With nine dead in the Flotilla incident, among them an American citizen who was shot five times from a foot and a half away (including in the back and the back of the head), one might think that even a right-wing U.S.-based organization would restrain itself to a serious dialogue about what happened on the Mediterranean. Not so for the neocons.
Even if you’re a rightie who’s completely sold on the idea of some terrorists aboard the Flotilla, how utterly bereft of shame do you have to be to parlay the incident into a piece of satire propaganda? Apparently, you have to be Frank Gaffney, one of the most base war- and fear-mongers I’ve come across in my time tracking this crowd over the past few years.
As I’ve been made aware by Andrew Sullivan, it’s Gaffney’s D.C.-based Center for Security Policy (CSP), a tax-exempt 501(c)3 charity (PDF), that came up with the bright idea of funding fellow venom-spitter Caroline Glick‘s Hebrew-language satire site, Latma.
Last year, the website produced a not-very-funny video musical send-up of Rahm Emmanuel declaring “Juden Raus!” The phrase for “Jews Out!”, used by Nazis to flush Jews from their hiding places, was also a German board game introduced in 1936. In a post on her personal site linking to the video, Glick, the Jerusalem Post editor and columnist, notes that:
Latma is fully funded through generous donations from philanthropists to the Washington DC-based Center for Security Policy’s Middle East media program which I run in my capacity as the CSP’s Senior Fellow for Middle Eastern Affairs.
Since the Gaza Flotilla disaster, it’s been truly amazing to watch the both defensively frenzied and shamelessly aggressive campaign of exaggerations and flat-out fallacies coming from Israel and its staunchest defenders. But Glick took it to a whole new level with the Latma video portraying Turkish aid activists as a “con[ning] the world.” In addition to the usual cheap production value, all of the actors singing the song have Israeli accents. The video, of course, was released only two days after Israeli commandos dropped onto the Mavi Marmara and, either just before or just after their landing, shot and killed nine people including a 19-year-old U.S. citizen.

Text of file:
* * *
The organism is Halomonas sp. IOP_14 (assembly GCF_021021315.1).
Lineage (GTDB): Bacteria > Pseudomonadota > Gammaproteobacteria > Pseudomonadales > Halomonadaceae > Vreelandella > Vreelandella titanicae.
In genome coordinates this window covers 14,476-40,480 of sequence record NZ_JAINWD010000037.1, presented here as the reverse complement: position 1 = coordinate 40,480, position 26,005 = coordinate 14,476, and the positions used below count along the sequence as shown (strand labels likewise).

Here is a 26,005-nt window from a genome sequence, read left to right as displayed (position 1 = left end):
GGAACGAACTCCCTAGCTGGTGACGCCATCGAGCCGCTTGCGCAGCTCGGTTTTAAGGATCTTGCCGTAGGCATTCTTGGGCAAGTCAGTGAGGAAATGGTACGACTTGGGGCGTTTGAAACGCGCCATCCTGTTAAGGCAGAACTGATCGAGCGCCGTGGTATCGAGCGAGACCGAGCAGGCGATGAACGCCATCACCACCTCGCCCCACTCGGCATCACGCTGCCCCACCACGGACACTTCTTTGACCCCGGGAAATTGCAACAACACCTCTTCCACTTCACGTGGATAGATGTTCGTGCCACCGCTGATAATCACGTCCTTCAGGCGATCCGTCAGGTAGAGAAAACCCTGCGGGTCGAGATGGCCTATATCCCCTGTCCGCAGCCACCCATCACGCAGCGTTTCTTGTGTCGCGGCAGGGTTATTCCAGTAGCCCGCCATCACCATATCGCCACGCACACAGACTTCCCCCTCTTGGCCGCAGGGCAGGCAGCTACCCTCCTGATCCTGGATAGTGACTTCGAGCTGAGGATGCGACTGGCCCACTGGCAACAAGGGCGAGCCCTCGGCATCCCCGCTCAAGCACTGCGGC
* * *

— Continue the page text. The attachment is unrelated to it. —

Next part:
Take a look at Glick’s video for yourself.
According to Noam Sheizaf’s Promised Land blog, the tasteless video was sent around to reporters by Government Press Office honcho Daniel Siman, who minutes later declared the e-mail a “mistake.”
Mondoweiss picked up on the sheer chutzpah of the government of Israel and Israeli rightists like Glick who mock a tragedy like the one early Monday morning just as Israel is getting more and more isolated. Adam Horowitz delightfully calls his post “We Aren’t the World,” a much more clever play on the original song title than Glick’s “We Con the World.”
While the de facto U.S. taxpayer-subsidy for producing vile internet propaganda videos abroad is appalling, maybe it’s better that Israeli rightists and their neocon allies in the U.S. stick to this musical method of venting their repugnant frustrations. If, instead of the recording studio and editing bay, the producers took to the streets, it might end up looking like this.